larienna
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When you have a working game,

When you have a working game, you'll reach a point where you will do intensive play testing. It will be very repetitive and boring, but it is important to find outliers, which are outcome that could hapen to your game in a rare situation.

You could give yourself some testing objectives like making a player go against the current of the game, try to use different strategies and focus to see if you can break your own game.

Still at that point, the best solution is to test with different groups of real people. They will find a way to break your game. If you have a PNP version, you can send your prorotype on the internet, some people are willing to PnP Prototypes and give you feedback.

sethvanorden
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Joined: 04/07/2014
Well I would agree with you

Well I would agree with you that this will happen with most designs but I also believe that can be because you need to change something in your game. I've worked on a number of different games, and most of the time I almost dread playing the game again only after a short number of plays, but for my current game I've been working on I know I've got something of a different caliber because even though I've played it 50 plus times I still really enjoy playing the game. Yeah maybe it's not as enjoyable as the first couple plays, but it's pretty close.

With today's saturated game market we need really great games not just more just good games. Your game doesn't need to be another ticket to ride or settlers, but if you don't think your game could get into the top 500 games of BGG or higher trying to be as unbiased as possible look for something more unique and exciting.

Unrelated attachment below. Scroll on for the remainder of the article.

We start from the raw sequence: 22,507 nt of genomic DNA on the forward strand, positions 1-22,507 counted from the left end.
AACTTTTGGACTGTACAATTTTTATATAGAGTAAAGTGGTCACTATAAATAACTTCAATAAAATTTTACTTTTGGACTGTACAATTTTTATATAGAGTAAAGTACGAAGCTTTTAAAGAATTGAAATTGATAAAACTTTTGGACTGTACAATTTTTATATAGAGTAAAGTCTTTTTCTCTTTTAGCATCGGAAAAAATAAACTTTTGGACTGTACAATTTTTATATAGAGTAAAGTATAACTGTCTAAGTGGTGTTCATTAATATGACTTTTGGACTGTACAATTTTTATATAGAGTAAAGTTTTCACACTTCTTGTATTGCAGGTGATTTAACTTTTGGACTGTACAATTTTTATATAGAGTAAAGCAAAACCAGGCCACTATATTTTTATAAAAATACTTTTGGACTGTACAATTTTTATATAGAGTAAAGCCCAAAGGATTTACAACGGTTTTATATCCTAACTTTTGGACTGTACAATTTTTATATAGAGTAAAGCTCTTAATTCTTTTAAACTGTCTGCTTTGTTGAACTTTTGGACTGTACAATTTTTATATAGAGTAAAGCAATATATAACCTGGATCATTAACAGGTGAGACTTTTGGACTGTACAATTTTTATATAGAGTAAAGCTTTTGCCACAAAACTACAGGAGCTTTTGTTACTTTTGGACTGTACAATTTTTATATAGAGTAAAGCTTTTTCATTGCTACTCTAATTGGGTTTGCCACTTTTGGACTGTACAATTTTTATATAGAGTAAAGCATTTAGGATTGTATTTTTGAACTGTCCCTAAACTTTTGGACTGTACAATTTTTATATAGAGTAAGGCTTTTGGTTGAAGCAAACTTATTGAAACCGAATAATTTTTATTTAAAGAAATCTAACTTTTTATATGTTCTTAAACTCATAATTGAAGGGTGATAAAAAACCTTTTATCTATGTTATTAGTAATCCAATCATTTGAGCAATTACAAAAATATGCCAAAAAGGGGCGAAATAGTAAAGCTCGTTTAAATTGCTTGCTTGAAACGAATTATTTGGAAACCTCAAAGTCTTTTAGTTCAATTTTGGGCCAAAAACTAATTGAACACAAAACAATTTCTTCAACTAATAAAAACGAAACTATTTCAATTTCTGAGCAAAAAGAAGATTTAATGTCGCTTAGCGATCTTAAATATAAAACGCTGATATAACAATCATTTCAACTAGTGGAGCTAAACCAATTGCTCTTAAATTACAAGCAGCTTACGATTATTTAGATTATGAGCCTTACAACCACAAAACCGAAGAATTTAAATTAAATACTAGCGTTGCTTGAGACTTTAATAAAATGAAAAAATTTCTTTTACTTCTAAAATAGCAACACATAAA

Not everything is going to be enjoyable about game design, but if also don't love doing it might be for you.

pdyxs
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Yeah, I've definitely had

Yeah, I've definitely had this. I've been working on a video game for almost 2 years (or maybe 4, depending on how you count it) and a board game for a year and a half, and you definitely feel the fatigue after a while. Despite the video game getting through Steam Greenlight, winning a few awards and getting a publisher, I actually had to be reminded a few months ago that what we were making was actually good and worthwhile. As has been mentioned above, the way you do this is to get someone new to have a go - it's awesome seeing that look of discovery again.

On the board game front, I worry that I keep changing the rules now not so much because they actually need changing, but because I want to try something new. I have to keep checking 'is this actually making it better? Is it better fulfilling the purpose of the game?' That stuff is actually pretty hard to get right, but you've just gotta keep at it.

The other thing that's mentioned above is to let things go for a bit. I'd actually recommend making a bunch of things quickly and letting them all go for a while. The one you come back to is the one worth pursuing, and the one you'll actually put the time and effort into.

lewpuls
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Yes, this happens. One way

Yes, this happens. One way to avoid it is to be working on *A LOT* of games. When you get tired of one you have lots of others to turn to. This requires patience, I sometimes let a game sit for a year and more before going back to it. (This has the advantage that there's a new perspective when you approach a game you haven't touched in a year or more. You can notice things you otherwise wouldn't have.)

Also, I rarely play the games past the solo stage, I watch other people play. Which I find quite interesting, usually.

McTeddy
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lewpuls wrote:Also, I rarely

lewpuls wrote:
Also, I rarely play the games past the solo stage, I watch other people play. Which I find quite interesting, usually.

While I play plenty of multiplayer of my own games, I do watch ALOT of people play games. Not only the one that I'm working on and needs testing but many different games.

It can be amazing to see how people think and what they enjoy or get confused by. The other neat thing is that you can see the moments that effect a player either positively or negatively that they forget about when it comes time for feedback.